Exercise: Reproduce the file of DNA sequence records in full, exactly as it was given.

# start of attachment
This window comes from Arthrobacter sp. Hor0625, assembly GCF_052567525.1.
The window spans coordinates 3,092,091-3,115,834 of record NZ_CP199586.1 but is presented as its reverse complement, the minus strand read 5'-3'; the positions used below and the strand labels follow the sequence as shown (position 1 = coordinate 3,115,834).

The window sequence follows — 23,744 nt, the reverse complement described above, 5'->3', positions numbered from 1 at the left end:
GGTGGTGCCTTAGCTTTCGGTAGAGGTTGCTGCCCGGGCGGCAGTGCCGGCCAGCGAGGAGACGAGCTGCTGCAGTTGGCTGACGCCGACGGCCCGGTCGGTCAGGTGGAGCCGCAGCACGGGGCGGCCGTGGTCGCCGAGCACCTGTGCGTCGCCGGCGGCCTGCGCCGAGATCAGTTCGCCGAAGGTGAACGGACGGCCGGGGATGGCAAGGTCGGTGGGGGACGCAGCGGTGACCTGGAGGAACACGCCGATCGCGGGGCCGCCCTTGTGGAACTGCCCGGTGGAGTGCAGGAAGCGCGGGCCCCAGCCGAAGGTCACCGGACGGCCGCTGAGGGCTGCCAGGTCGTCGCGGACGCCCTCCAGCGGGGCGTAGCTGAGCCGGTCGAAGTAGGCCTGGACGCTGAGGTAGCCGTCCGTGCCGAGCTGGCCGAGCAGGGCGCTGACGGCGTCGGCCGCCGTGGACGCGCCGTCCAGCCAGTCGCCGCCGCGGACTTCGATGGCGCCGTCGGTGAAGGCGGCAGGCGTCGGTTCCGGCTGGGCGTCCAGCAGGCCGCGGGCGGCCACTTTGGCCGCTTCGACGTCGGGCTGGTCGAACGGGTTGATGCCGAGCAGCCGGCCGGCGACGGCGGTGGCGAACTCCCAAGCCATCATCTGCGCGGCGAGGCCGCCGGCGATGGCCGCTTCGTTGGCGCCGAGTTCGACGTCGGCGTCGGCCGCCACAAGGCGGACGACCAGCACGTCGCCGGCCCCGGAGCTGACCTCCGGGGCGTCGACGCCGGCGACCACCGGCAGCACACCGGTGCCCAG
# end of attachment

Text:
This window comes from Arthrobacter sp. Hor0625, assembly GCF_052567525.1.
The window spans coordinates 3,092,091-3,115,834 of record NZ_CP199586.1 but is presented as its reverse complement, the minus strand read 5'-3'; the positions used below and the strand labels follow the sequence as shown (position 1 = coordinate 3,115,834).

The window sequence follows — 23,744 nt, the reverse complement described above, 5'->3', positions numbered from 1 at the left end:
GGTGGTGCCTTAGCTTTCGGTAGAGGTTGCTGCCCGGGCGGCAGTGCCGGCCAGCGAGGAGACGAGCTGCTGCAGTTGGCTGACGCCGACGGCCCGGTCGGTCAGGTGGAGCCGCAGCACGGGGCGGCCGTGGTCGCCGAGCACCTGTGCGTCGCCGGCGGCCTGCGCCGAGATCAGTTCGCCGAAGGTGAACGGACGGCCGGGGATGGCAAGGTCGGTGGGGGACGCAGCGGTGACCTGGAGGAACACGCCGATCGCGGGGCCGCCCTTGTGGAACTGCCCGGTGGAGTGCAGGAAGCGCGGGCCCCAGCCGAAGGTCACCGGACGGCCGCTGAGGGCTGCCAGGTCGTCGCGGACGCCCTCCAGCGGGGCGTAGCTGAGCCGGTCGAAGTAGGCCTGGACGCTGAGGTAGCCGTCCGTGCCGAGCTGGCCGAGCAGGGCGCTGACGGCGTCGGCCGCCGTGGACGCGCCGTCCAGCCAGTCGCCGCCGCGGACTTCGATGGCGCCGTCGGTGAAGGCGGCAGGCGTCGGTTCCGGCTGGGCGTCCAGCAGGCCGCGGGCGGCCACTTTGGCCGCTTCGACGTCGGGCTGGTCGAACGGGTTGATGCCGAGCAGCCGGCCGGCGACGGCGGTGGCGAACTCCCAAGCCATCATCTGCGCGGCGAGGCCGCCGGCGATGGCCGCTTCGTTGGCGCCGAGTTCGACGTCGGCGTCGGCCGCCACAAGGCGGACGACCAGCACGTCGCCGGCCCCGGAGCTGACCTCCGGGGCGTCGACGCCGGCGACCACCGGCAGCACACCGGTGCCCAG